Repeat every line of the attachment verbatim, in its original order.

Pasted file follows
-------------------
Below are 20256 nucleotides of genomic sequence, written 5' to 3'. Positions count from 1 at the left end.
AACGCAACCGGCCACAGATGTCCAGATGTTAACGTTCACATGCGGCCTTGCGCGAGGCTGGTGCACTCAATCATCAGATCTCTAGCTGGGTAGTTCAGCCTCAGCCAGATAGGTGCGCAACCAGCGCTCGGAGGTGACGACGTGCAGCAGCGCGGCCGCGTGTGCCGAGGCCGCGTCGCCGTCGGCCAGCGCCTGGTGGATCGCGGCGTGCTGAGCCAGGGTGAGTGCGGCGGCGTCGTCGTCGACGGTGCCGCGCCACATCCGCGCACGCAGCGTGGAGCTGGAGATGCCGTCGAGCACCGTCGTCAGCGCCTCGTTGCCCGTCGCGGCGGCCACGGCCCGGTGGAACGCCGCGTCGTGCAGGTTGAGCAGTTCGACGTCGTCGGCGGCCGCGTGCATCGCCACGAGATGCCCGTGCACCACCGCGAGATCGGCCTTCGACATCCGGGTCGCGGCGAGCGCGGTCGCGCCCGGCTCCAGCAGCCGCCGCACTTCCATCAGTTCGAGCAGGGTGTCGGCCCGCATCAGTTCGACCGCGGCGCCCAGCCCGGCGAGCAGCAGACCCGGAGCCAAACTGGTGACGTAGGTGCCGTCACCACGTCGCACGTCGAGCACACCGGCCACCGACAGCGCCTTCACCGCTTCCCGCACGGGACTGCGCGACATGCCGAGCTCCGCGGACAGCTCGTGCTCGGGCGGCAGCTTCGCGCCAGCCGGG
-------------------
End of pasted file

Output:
Below are 20256 nucleotides of genomic sequence, written 5' to 3'. Positions count from 1 at the left end.
AACGCAACCGGCCACAGATGTCCAGATGTTAACGTTCACATGCGGCCTTGCGCGAGGCTGGTGCACTCAATCATCAGATCTCTAGCTGGGTAGTTCAGCCTCAGCCAGATAGGTGCGCAACCAGCGCTCGGAGGTGACGACGTGCAGCAGCGCGGCCGCGTGTGCCGAGGCCGCGTCGCCGTCGGCCAGCGCCTGGTGGATCGCGGCGTGCTGAGCCAGGGTGAGTGCGGCGGCGTCGTCGTCGACGGTGCCGCGCCACATCCGCGCACGCAGCGTGGAGCTGGAGATGCCGTCGAGCACCGTCGTCAGCGCCTCGTTGCCCGTCGCGGCGGCCACGGCCCGGTGGAACGCCGCGTCGTGCAGGTTGAGCAGTTCGACGTCGTCGGCGGCCGCGTGCATCGCCACGAGATGCCCGTGCACCACCGCGAGATCGGCCTTCGACATCCGGGTCGCGGCGAGCGCGGTCGCGCCCGGCTCCAGCAGCCGCCGCACTTCCATCAGTTCGAGCAGGGTGTCGGCCCGCATCAGTTCGACCGCGGCGCCCAGCCCGGCGAGCAGCAGACCCGGAGCCAAACTGGTGACGTAGGTGCCGTCACCACGTCGCACGTCGAGCACACCGGCCACCGACAGCGCCTTCACCGCTTCCCGCACGGGACTGCGCGACATGCCGAGCTCCGCGGACAGCTCGTGCTCGGGCGGCAGCTTCGCGCCAGCCGGG